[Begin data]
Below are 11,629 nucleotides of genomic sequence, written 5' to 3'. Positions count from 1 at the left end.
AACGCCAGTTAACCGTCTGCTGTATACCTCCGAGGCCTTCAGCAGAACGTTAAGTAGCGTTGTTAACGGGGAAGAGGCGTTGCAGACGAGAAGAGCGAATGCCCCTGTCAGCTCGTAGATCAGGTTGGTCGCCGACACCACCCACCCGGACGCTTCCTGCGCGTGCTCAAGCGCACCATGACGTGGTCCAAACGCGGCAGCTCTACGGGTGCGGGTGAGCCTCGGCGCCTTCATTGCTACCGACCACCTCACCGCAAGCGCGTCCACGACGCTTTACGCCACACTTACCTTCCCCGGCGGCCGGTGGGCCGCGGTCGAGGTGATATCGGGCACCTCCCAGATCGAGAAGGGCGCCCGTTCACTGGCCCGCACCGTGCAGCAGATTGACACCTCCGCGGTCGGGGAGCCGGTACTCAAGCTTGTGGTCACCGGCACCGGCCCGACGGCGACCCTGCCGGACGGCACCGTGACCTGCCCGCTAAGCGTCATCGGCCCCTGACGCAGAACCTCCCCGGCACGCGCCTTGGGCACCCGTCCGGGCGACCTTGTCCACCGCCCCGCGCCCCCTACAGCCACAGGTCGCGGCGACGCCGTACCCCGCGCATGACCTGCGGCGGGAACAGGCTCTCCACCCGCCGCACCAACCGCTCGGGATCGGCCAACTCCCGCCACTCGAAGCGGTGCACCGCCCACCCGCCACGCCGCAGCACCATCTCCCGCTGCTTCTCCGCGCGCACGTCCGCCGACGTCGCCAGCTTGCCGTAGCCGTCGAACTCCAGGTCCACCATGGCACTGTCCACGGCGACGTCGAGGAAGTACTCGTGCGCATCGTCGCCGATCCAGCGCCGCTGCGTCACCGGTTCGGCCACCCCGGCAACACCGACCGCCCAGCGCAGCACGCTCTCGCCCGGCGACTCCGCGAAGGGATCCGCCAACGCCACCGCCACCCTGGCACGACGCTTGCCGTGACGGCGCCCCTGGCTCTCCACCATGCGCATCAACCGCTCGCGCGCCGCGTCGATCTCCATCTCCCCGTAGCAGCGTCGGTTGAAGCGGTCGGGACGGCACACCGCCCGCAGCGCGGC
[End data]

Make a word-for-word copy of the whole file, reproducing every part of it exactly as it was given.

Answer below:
Below are 11,629 nucleotides of genomic sequence, written 5' to 3'. Positions count from 1 at the left end.
AACGCCAGTTAACCGTCTGCTGTATACCTCCGAGGCCTTCAGCAGAACGTTAAGTAGCGTTGTTAACGGGGAAGAGGCGTTGCAGACGAGAAGAGCGAATGCCCCTGTCAGCTCGTAGATCAGGTTGGTCGCCGACACCACCCACCCGGACGCTTCCTGCGCGTGCTCAAGCGCACCATGACGTGGTCCAAACGCGGCAGCTCTACGGGTGCGGGTGAGCCTCGGCGCCTTCATTGCTACCGACCACCTCACCGCAAGCGCGTCCACGACGCTTTACGCCACACTTACCTTCCCCGGCGGCCGGTGGGCCGCGGTCGAGGTGATATCGGGCACCTCCCAGATCGAGAAGGGCGCCCGTTCACTGGCCCGCACCGTGCAGCAGATTGACACCTCCGCGGTCGGGGAGCCGGTACTCAAGCTTGTGGTCACCGGCACCGGCCCGACGGCGACCCTGCCGGACGGCACCGTGACCTGCCCGCTAAGCGTCATCGGCCCCTGACGCAGAACCTCCCCGGCACGCGCCTTGGGCACCCGTCCGGGCGACCTTGTCCACCGCCCCGCGCCCCCTACAGCCACAGGTCGCGGCGACGCCGTACCCCGCGCATGACCTGCGGCGGGAACAGGCTCTCCACCCGCCGCACCAACCGCTCGGGATCGGCCAACTCCCGCCACTCGAAGCGGTGCACCGCCCACCCGCCACGCCGCAGCACCATCTCCCGCTGCTTCTCCGCGCGCACGTCCGCCGACGTCGCCAGCTTGCCGTAGCCGTCGAACTCCAGGTCCACCATGGCACTGTCCACGGCGACGTCGAGGAAGTACTCGTGCGCATCGTCGCCGATCCAGCGCCGCTGCGTCACCGGTTCGGCCACCCCGGCAACACCGACCGCCCAGCGCAGCACGCTCTCGCCCGGCGACTCCGCGAAGGGATCCGCCAACGCCACCGCCACCCTGGCACGACGCTTGCCGTGACGGCGCCCCTGGCTCTCCACCATGCGCATCAACCGCTCGCGCGCCGCGTCGATCTCCATCTCCCCGTAGCAGCGTCGGTTGAAGCGGTCGGGACGGCACACCGCCCGCAGCGCGGC